The aroma compounds remain in the beer with dry hopping, and it does not add any bitterness to the drink. Hops also feature antimicrobial properties to prevent infection since there is a risk of the beer getting contaminated. Since the best way to get the beer’s aroma and depth is with dry hopping, you can see how important it is to learn how to do this properly.
How To Choose the Right Hops
Before you dive into dry hopping, it’s essential to first select the right kind of hops for the brew you’re making. There are different types of hops out there, and if you’re following a recipe, you should use the hops schedule included in it. This way, you get the exact result of the beer you are trying to make.
However, if there is no dry hopping included in the recipe, you can still dry hop beer by using the latest hop addition in the schedule after primary fermentation. Alternatively, you can also use a complimentary hop by choosing one that is similar to those you have used before. For example, if you used Citra in the boil, you can use Centennial hops in the dry hopping.
It is also possible to blend different kinds of hops in dry hopping if your pale ale uses those hops in the boil. When making your beer, you might also have trouble choosing between lower and higher alpha acid hops, but both of these give you great results. You can increase efficiency by using lower AA hops because they have more delicate aroma oils than those with high AA.
Dry vs. Wet Hopping
Wet hopping is simply adding hops to the wort during the brewing process, usually during or immediately after the boiling. On the other hand, dry hopping is adding hops during conditioning, fermentation, or any other late time in the brewing process.
Both dry and wet hopping contributes to the hoppy nature of beers. With professional dry hopping, the hops are preserved until the brewers can use them in the brew, but with wet hopping, they are used in the brew immediately after they are harvested since they are still fresh.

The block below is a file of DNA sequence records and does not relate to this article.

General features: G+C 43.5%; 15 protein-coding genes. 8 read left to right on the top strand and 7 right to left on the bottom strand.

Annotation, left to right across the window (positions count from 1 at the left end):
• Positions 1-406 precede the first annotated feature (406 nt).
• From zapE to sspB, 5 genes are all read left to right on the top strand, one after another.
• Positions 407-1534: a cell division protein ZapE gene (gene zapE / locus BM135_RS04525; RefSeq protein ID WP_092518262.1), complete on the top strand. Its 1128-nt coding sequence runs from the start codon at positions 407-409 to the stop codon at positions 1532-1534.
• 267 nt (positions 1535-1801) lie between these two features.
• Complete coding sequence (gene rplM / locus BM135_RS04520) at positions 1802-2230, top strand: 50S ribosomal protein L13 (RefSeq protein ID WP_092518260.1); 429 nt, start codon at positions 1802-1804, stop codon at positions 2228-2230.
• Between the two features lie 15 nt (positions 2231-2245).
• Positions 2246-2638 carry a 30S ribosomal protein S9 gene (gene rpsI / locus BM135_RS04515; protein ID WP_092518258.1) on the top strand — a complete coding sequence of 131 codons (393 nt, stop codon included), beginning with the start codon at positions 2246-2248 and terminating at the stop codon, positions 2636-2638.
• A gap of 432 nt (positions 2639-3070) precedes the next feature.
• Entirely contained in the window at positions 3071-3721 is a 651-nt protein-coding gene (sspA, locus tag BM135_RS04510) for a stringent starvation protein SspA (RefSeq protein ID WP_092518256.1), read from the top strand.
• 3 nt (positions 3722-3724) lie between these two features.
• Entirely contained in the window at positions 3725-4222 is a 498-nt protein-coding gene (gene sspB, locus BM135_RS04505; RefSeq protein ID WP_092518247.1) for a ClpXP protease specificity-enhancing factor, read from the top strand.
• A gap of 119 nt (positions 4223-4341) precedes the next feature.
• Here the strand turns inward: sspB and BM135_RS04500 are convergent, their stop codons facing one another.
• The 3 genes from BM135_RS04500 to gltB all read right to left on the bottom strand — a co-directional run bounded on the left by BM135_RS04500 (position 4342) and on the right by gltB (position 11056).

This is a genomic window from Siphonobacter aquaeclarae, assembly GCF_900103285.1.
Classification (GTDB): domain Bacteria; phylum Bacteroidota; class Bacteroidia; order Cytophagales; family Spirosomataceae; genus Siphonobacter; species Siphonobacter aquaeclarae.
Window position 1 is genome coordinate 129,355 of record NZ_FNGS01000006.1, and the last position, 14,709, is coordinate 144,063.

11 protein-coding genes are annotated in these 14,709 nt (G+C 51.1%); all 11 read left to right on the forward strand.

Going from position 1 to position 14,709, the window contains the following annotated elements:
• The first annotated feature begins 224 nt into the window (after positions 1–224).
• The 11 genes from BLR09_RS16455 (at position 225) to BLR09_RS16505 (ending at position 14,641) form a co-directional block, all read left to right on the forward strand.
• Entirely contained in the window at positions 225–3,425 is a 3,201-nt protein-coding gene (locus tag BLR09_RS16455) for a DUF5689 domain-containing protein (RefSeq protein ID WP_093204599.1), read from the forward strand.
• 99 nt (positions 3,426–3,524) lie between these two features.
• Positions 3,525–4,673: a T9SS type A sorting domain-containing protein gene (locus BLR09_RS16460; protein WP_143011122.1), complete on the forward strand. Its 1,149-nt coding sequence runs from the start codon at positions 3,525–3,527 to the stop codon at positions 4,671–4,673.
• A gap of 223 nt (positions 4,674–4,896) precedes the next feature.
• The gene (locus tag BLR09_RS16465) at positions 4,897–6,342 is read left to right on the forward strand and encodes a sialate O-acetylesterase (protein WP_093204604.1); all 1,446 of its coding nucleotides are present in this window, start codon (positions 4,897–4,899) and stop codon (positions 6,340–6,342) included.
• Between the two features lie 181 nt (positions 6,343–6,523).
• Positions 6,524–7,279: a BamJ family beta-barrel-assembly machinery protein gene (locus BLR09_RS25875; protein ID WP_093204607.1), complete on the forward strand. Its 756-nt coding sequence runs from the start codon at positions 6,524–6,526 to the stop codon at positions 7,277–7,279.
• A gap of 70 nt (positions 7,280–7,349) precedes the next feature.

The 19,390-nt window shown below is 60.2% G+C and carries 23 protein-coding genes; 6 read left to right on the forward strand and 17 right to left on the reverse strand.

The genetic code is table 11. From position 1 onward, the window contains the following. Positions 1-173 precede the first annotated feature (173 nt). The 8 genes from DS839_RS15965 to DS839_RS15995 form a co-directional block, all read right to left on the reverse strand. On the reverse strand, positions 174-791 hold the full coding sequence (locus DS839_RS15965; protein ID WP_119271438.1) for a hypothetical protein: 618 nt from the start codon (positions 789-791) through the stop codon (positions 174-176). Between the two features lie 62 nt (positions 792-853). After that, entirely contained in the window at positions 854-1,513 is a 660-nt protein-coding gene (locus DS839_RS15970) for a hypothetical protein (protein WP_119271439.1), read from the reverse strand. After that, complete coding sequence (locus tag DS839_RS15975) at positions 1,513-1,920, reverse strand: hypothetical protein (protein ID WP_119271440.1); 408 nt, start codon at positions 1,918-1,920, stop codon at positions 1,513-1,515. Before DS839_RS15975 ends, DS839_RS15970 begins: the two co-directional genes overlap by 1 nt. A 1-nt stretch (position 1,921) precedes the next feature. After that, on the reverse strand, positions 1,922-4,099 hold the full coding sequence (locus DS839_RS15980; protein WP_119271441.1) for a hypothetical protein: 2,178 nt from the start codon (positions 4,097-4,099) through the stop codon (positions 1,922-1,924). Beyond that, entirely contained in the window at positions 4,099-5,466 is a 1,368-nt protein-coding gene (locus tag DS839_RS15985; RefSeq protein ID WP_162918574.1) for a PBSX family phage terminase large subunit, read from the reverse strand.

The main difference is that wet hopping adds bitterness to the brew, while dry hopping provides hoppy aromatics. Also, wet hopping is not always as prominent as dry hopping.
There are double and triple dry-hopped beers, which means you get a more significant hop presence and aromatics in the beer. But wet hopping can have very subtle effects on your beer and don’t have to be a big part of the beer’s flavor, it can blend entirely with the yeast and the grain flavors instead.
Wet hopping is always used in making beer, but dry hopping depends on the beer style.
Dry Hopping With Pellets
Hops come in different forms, and any one of these can be used to dry hop. They include whole cones, plugs, extracts, wet hops, powdered and pellets. Many homebrewers get confused about how to dry hop with pellets, so here are two recommended ways to do this.
– With a Hop Bag
You can use the keg hopping process with a hop bag when your hops are in pellet form. This even allows you to put different kinds of hops in the keg simultaneously.
To do this, measure out the hops and put them in your sanitized hop bag. Place it in the brew and let it sit for not more than 72 hours. After that, you can now remove the hop bag and package your beer.
– Without a Hop Bag
If you don’t have a hop bag, you can select and measure the hops and then drop them directly into the brew. Keep in mind that they will break and foam immediately after reacting with the brew. Leave the hops to sit in the beer for up to 72 hours, and afterward, you need to strain the hop matter before bottling.
Keep in mind that the hop residue can get stuck in your equipment when doing this, so you should be careful. However, this process will save you time and won’t require you to purchase hop bags. It also cuts down the amount of cleaning you have to do.